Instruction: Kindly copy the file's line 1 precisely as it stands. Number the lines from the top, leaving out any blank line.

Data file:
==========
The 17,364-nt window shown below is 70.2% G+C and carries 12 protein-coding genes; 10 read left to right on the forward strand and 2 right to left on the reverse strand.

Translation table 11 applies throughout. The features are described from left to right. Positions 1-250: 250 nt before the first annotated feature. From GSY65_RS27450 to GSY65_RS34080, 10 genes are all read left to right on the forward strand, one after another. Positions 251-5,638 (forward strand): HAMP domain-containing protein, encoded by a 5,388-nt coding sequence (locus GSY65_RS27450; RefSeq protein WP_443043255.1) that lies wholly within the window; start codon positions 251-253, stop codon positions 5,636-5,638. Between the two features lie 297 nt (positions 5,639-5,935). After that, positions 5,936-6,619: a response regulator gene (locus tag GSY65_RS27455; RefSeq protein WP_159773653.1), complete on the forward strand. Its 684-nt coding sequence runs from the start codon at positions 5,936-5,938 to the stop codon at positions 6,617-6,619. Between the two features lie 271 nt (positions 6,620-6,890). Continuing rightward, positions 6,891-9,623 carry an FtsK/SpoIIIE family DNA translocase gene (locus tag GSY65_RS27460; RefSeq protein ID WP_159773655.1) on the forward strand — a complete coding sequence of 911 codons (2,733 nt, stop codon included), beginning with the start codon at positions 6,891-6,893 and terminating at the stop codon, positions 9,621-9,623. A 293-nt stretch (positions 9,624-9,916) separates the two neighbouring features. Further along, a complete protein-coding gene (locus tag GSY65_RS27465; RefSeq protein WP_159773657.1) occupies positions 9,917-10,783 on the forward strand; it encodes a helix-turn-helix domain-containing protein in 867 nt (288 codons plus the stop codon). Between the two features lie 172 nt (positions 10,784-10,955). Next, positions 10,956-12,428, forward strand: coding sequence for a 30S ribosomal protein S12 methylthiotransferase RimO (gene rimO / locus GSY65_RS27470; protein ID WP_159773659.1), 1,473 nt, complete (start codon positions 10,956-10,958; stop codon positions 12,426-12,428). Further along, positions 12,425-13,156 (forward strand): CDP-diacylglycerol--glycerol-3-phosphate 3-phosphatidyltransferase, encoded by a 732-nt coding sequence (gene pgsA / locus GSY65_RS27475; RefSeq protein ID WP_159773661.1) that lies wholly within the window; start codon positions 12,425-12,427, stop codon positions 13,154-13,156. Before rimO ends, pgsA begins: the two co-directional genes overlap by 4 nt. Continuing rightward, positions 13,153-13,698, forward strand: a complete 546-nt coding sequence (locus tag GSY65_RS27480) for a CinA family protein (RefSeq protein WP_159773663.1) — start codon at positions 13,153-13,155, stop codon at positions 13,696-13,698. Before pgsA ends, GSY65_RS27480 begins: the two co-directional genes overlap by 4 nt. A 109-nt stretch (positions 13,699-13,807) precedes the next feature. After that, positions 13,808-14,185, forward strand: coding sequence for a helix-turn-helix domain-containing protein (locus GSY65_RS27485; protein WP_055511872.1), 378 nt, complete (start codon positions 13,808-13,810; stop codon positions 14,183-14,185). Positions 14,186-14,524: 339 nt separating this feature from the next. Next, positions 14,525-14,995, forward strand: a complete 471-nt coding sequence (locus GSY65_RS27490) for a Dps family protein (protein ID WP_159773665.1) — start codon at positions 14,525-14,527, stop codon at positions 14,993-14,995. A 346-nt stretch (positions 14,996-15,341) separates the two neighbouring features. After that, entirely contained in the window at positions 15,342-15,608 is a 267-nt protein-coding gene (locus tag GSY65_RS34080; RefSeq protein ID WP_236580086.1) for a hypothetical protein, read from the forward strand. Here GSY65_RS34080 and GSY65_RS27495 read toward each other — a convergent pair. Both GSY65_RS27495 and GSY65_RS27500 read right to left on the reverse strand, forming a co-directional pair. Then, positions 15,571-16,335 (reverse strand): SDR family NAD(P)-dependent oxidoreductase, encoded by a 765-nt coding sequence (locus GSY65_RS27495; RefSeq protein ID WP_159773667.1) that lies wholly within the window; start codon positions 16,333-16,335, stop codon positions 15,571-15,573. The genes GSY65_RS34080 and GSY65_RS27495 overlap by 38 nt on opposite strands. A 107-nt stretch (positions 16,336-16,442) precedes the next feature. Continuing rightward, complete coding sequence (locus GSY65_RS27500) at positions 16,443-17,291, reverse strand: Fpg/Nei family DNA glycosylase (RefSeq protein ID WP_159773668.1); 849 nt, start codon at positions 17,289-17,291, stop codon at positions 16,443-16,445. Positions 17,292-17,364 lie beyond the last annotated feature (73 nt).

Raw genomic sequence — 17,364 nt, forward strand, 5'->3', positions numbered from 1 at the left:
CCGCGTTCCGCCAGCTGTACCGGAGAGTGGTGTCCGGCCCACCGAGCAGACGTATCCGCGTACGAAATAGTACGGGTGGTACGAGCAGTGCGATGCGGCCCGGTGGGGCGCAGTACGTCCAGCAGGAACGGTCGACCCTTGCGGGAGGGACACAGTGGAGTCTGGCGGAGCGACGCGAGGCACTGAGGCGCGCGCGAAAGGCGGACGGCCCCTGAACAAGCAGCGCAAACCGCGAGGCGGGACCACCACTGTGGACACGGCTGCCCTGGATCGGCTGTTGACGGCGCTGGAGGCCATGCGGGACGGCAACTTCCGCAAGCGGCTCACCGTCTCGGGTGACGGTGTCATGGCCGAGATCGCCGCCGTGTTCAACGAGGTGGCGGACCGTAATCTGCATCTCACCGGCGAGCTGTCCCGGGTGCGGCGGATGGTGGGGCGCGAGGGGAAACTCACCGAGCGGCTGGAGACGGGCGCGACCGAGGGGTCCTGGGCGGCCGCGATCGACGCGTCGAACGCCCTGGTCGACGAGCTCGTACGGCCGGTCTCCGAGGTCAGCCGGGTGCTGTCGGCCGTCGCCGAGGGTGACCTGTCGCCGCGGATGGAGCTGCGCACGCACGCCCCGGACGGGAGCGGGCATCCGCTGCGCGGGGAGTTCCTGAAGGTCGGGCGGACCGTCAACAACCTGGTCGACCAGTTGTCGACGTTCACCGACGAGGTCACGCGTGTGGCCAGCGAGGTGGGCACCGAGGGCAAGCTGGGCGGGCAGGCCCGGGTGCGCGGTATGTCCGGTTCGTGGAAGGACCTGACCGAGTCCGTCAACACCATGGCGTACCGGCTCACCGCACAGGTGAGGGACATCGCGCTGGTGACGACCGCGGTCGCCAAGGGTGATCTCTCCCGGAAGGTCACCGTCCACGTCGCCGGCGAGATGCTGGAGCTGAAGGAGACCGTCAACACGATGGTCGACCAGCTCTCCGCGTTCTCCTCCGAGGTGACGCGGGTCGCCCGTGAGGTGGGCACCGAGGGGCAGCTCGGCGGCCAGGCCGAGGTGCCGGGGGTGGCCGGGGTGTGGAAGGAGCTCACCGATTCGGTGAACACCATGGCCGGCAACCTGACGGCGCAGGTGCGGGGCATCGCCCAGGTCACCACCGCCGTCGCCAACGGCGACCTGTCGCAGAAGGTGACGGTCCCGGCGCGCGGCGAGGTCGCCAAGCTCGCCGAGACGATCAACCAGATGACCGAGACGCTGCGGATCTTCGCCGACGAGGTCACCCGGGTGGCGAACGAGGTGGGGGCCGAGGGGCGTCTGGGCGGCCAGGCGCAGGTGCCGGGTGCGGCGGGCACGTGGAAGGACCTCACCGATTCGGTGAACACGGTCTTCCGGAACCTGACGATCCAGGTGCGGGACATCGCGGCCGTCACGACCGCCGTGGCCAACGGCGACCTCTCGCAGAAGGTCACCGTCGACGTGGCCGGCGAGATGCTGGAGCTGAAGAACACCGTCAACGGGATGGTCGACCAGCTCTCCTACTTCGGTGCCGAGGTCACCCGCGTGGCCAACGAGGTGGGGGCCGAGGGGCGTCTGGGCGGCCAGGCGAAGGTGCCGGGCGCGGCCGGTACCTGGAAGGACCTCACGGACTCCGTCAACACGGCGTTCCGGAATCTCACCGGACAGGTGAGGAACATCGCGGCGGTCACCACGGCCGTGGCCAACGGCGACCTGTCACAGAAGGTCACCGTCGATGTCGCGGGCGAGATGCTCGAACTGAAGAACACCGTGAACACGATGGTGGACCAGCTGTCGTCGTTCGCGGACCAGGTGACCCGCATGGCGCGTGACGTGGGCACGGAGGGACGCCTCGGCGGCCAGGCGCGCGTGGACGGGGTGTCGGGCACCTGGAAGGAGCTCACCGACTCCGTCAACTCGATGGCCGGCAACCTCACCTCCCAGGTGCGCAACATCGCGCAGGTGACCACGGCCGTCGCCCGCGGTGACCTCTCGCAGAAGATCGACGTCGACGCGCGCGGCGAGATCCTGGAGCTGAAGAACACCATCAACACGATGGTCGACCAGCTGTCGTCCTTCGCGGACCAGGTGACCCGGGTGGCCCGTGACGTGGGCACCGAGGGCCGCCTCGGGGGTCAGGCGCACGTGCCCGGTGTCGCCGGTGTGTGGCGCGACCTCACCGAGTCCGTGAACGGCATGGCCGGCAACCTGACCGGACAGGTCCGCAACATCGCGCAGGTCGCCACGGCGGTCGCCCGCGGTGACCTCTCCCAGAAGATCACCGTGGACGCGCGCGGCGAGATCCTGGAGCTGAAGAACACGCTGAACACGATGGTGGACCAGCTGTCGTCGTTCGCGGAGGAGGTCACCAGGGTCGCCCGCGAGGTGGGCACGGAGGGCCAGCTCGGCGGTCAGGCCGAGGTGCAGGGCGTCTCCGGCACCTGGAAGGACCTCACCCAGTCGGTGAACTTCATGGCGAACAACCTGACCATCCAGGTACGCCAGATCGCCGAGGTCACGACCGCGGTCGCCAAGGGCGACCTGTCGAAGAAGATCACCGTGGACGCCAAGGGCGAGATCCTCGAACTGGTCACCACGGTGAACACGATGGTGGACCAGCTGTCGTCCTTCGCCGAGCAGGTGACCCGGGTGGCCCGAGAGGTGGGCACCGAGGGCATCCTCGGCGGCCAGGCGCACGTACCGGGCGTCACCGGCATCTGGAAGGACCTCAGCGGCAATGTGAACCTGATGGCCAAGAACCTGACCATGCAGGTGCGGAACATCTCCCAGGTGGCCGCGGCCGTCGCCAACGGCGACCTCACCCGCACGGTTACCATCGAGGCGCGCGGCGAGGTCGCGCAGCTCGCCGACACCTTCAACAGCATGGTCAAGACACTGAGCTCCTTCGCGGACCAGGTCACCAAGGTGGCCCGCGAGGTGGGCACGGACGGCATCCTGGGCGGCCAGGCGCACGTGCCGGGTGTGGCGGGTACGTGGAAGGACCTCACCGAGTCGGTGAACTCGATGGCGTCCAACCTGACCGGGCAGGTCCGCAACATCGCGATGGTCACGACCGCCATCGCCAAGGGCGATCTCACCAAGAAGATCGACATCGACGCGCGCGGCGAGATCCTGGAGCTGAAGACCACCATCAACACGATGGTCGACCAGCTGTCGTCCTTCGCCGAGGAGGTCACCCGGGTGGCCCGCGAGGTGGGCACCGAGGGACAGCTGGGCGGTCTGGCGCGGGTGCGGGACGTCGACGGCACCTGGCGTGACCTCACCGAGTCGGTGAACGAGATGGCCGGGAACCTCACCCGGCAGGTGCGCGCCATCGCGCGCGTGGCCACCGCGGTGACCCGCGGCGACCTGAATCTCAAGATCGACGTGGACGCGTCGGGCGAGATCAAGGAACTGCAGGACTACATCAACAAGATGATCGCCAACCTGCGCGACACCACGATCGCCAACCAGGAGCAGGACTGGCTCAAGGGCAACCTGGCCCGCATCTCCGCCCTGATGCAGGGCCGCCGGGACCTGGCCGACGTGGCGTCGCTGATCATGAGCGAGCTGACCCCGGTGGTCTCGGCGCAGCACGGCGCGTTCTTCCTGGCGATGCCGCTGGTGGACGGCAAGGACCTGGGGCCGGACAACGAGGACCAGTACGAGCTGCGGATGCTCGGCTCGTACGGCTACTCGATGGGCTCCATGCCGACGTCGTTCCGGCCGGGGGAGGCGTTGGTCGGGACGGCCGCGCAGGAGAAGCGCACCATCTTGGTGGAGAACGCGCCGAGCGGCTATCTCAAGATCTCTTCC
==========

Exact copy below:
The 17,364-nt window shown below is 70.2% G+C and carries 12 protein-coding genes; 10 read left to right on the forward strand and 2 right to left on the reverse strand.